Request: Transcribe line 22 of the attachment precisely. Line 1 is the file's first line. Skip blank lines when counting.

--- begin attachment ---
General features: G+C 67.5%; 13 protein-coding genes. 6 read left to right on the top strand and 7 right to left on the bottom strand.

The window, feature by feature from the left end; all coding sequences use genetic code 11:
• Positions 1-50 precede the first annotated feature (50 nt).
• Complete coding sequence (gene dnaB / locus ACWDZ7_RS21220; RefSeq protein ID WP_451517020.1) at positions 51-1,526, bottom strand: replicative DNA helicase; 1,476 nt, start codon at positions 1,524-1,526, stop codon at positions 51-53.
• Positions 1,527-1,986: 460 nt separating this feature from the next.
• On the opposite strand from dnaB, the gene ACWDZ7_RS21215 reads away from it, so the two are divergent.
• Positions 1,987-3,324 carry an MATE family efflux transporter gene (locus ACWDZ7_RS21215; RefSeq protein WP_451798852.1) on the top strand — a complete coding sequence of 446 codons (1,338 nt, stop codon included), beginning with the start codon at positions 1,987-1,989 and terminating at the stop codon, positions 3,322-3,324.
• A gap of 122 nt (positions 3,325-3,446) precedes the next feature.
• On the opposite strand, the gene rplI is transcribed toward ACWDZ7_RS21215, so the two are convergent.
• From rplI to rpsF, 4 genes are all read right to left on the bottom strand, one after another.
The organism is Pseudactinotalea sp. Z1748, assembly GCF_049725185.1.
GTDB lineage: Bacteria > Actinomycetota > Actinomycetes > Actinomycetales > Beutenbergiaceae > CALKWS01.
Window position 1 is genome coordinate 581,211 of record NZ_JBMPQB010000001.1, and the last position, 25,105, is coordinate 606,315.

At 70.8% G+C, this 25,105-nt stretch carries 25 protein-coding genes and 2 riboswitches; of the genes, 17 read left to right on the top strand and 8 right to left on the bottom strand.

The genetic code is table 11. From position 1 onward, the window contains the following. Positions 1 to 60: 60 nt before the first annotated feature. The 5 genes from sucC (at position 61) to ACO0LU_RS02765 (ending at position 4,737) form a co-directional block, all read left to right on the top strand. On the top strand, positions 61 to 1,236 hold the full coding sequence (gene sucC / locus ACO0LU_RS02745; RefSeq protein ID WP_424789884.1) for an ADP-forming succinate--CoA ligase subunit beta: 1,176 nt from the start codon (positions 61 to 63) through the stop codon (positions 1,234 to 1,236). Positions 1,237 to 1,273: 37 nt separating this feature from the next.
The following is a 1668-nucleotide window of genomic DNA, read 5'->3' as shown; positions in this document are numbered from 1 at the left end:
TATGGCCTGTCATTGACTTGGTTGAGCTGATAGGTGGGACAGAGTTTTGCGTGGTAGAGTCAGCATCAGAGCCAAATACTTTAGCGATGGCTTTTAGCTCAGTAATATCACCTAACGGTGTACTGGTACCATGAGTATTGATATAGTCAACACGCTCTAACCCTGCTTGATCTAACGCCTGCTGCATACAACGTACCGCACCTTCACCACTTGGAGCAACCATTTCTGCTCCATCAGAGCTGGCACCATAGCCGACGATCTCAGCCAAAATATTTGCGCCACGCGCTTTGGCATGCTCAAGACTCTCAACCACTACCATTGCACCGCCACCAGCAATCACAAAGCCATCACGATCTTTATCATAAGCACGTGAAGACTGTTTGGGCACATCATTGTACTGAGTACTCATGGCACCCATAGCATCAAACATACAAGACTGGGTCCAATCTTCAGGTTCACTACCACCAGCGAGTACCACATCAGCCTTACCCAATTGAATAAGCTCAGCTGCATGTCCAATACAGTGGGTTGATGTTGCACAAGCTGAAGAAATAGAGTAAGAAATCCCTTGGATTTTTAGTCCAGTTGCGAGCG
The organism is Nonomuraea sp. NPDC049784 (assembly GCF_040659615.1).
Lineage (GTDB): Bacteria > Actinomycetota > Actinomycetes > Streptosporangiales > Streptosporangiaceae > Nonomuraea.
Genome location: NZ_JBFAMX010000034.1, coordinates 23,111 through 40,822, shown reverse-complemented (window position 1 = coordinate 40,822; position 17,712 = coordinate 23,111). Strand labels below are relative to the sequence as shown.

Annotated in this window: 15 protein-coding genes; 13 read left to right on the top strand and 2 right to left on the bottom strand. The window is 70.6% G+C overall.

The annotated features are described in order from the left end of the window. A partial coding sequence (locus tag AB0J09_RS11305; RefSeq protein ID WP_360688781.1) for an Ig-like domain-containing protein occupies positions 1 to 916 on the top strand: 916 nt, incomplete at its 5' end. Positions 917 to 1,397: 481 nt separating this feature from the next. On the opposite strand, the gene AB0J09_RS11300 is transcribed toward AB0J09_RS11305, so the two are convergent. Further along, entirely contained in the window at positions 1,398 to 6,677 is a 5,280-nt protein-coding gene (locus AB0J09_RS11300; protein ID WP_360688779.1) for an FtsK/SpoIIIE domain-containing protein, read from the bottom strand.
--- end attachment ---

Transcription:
The annotated features are described in order from the left end of the window. A partial coding sequence (locus tag AB0J09_RS11305; RefSeq protein ID WP_360688781.1) for an Ig-like domain-containing protein occupies positions 1 to 916 on the top strand: 916 nt, incomplete at its 5' end. Positions 917 to 1,397: 481 nt separating this feature from the next. On the opposite strand, the gene AB0J09_RS11300 is transcribed toward AB0J09_RS11305, so the two are convergent. Further along, entirely contained in the window at positions 1,398 to 6,677 is a 5,280-nt protein-coding gene (locus AB0J09_RS11300; protein ID WP_360688779.1) for an FtsK/SpoIIIE domain-containing protein, read from the bottom strand.